Apple Wood Smoked Loin of Pork – I found it a little heavy myself.

Loin of pork smoked

My darling mother is, to use her own words, “closer to 90 than 80 years young” Mum has a remarkably open attitude and a positive outlook on life. She paints in oils, having graduated from watercolours some years back. Her pictures are bright and bold and they reflect a fun, childlike humour and her bubbly personality.

“What has any of this got to do with that big chunk of meat?” I hear you ask. Let me explain in chunks as I prepare this lovely recipe for Rosemary and Lemon Smoked Pork.

Way back in the day when we children were children, Dublin was a different kind of place to live. The back gate at the top of our garden was left unlocked. The back door to the house was only closed during the day if it was either cold or raining. The big metal bin was kept outside the back door, and, on collection day, was moved the length of the garden and left in the back lane for emptying.

Smoked loin of pork

If there were less ingredients, it wouldn’t be a recipe.

 

A chunk on the food: I got my hands on an eight rib piece of free range, organic, rare breed pork. It works well with apple, so I smoked the pork in the Bradley Smoker, using sweet apple wood for the smoke. There are but a few ingredients for this recipe. Pork, lemon zest, rosemary, salt and pepper.  The instructions for this are very straightforward.

Use the zest of two unwaxed lemons.

Use the zest of two unwaxed lemons.

Chop up a couple of handfuls of rosemary, plucked from the back garden. If you are going to prepare this, get your rosemary from your own garden. Stay out of mine!

I'm pretty proud of my rosemary. It thrives on neglect.

I’m pretty proud of my rosemary. It thrives on neglect.

Slash through the skin and into the fat of the pork using a very sharp knife. Rub the pork all over with salt, pepper, rosemary and lemon zest.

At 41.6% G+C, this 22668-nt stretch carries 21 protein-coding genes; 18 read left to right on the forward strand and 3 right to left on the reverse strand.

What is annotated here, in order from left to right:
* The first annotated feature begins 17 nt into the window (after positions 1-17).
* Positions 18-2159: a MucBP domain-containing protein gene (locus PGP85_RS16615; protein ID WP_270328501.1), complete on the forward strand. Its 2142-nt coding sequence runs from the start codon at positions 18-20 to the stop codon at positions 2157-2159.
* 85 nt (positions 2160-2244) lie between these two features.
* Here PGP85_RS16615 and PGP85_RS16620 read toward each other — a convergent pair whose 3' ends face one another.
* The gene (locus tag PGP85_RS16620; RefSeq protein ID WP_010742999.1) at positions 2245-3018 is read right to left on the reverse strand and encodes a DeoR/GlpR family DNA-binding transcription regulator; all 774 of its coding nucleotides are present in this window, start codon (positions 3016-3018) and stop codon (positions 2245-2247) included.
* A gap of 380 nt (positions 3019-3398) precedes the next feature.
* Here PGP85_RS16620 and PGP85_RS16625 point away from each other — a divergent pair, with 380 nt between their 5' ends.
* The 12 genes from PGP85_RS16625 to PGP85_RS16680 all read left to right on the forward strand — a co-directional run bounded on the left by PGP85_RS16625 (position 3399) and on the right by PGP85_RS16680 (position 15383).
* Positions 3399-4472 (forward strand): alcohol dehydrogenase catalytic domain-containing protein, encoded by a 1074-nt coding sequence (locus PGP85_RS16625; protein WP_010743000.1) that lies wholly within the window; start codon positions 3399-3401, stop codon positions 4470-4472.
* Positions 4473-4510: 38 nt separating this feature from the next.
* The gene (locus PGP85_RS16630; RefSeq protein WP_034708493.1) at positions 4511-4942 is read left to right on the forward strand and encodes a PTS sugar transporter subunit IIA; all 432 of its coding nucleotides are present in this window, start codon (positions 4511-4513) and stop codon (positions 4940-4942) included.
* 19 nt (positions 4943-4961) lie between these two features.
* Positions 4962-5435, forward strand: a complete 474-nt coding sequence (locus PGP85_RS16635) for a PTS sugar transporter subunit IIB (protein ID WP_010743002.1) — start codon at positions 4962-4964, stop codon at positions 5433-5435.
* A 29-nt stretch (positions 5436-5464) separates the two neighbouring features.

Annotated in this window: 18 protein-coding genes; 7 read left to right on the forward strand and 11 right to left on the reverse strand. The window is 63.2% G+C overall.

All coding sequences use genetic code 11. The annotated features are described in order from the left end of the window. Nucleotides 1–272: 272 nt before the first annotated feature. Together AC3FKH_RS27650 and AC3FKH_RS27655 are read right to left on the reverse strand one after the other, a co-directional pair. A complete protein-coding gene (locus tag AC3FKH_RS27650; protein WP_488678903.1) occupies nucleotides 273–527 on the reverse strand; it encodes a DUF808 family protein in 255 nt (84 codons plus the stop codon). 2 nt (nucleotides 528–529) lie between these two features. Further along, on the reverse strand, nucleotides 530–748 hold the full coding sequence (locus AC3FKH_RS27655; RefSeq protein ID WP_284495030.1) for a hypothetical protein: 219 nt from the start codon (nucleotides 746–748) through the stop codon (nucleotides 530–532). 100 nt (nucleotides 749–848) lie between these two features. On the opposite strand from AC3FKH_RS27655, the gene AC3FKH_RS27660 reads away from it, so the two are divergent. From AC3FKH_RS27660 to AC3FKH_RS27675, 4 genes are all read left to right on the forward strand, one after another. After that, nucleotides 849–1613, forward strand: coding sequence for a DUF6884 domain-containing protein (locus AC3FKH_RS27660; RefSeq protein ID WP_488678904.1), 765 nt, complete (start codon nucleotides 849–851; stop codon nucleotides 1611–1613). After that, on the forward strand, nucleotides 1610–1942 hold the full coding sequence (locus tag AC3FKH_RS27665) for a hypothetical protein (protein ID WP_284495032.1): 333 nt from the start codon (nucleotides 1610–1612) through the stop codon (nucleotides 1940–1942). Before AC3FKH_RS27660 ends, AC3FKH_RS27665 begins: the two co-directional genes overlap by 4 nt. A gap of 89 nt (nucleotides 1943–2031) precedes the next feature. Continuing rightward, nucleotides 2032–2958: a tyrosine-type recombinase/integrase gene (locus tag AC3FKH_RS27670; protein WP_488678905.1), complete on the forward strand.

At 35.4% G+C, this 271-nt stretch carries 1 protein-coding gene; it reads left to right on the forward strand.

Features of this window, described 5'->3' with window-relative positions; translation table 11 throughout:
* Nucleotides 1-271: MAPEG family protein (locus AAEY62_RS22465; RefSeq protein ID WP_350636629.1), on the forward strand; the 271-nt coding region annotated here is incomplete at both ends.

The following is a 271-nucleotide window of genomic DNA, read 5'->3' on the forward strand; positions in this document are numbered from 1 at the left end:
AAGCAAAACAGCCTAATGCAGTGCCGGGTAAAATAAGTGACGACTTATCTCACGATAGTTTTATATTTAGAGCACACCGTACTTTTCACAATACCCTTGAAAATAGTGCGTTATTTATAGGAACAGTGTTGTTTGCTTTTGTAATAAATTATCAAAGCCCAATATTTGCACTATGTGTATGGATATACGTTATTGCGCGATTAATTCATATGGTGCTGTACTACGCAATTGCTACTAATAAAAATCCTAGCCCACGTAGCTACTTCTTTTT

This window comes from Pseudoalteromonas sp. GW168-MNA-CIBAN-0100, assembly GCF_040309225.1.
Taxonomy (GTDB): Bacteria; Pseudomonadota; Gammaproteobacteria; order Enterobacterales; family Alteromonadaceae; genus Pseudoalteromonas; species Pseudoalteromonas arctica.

That is my biggest oven dish. This is a big piece of meat.

That is my biggest oven dish. This is a big piece of meat.

Leave the pork in the fridge overnight. This allows the flavours to get into the meat.

Back to the story about my Mum; One day, she was baking bread in the kitchen when she saw two large men walking down the garden. She could tell by their dress (No, they wern’t wearing dresses) that they were two of the bin men. One knocked loudly on the open back door and began to talk to my mum. “Jaysus, Missus, that bin of yours is awful heavy. The lads and I were just sayin’ how heavy that bin of yours is….” This performance by two burly six footers in front of a five foot nothing mother of six children.  

Back to the cooking; The meat (like our bin) is big and heavy. That is what got me thinking of Mum’s story as I carried the pork out to put it in the smoker. The smoker lives in the garden shed. Everything in the shed smells of smoke. I let it smoke away until it reached an internal temperature of 68ºC. This took about 3 hours.

Well begun is half done, as the old saying goes.

Well begun is half done, as the old saying goes.

While the pork is resting,  lightly stew some apples with ginger.

Perfect apple sauce. Perfect for perfect pork.

Perfect apple sauce. Perfect for perfect pork.

 

Ingredients for perfect apple sauce

  • 3 cooking apples
  • Juice of a lemon
  • 4 or 5 slices of ginger, chopped up small
  • 3 or 4 teaspoons of sugar

Peel and slice the apples, into pieces, about the size of a segment of an orange. add to a saucepan. Add the other ingredients and heat over a medium heat until the segments start to break down. Remove from the heat. A nice bit of firm apple is good in this sauce. Skin the pork, slice and serve with a nice pork gravy and mashed potato.

Smoked pork (1 of 1)-2

This recipe for Apple Wood Smoked Loin of Pork will not disappoint. Though I know you would be disappointed if I didn’t finish that little story of my Mum and the bin men.

The object of the complaint was to extract a “tip”. In today’s more enlightened world, we would call it “graft” or “bribe”. But they were simpler times. My darling Mum’s response was to look him in the eye and say “Yes, I thought it was a bit heavy when I carried it up the garden.” They left, shamefaced and un-tipped. Wonderful woman my Mum. 

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Latest comments
  • That’s a beautiful piece of pork, done to perfection …and best wishes to your mum.

  • Now we know where the wit comes from… Lovely slab of pork – look out, or you’ll find you’ve single-handedly endangered those already rare breeds! The apple sauce, too, looks tasty, but my heritage does not allow me to eat apple sauce unless flavoured with cinnamon…;-)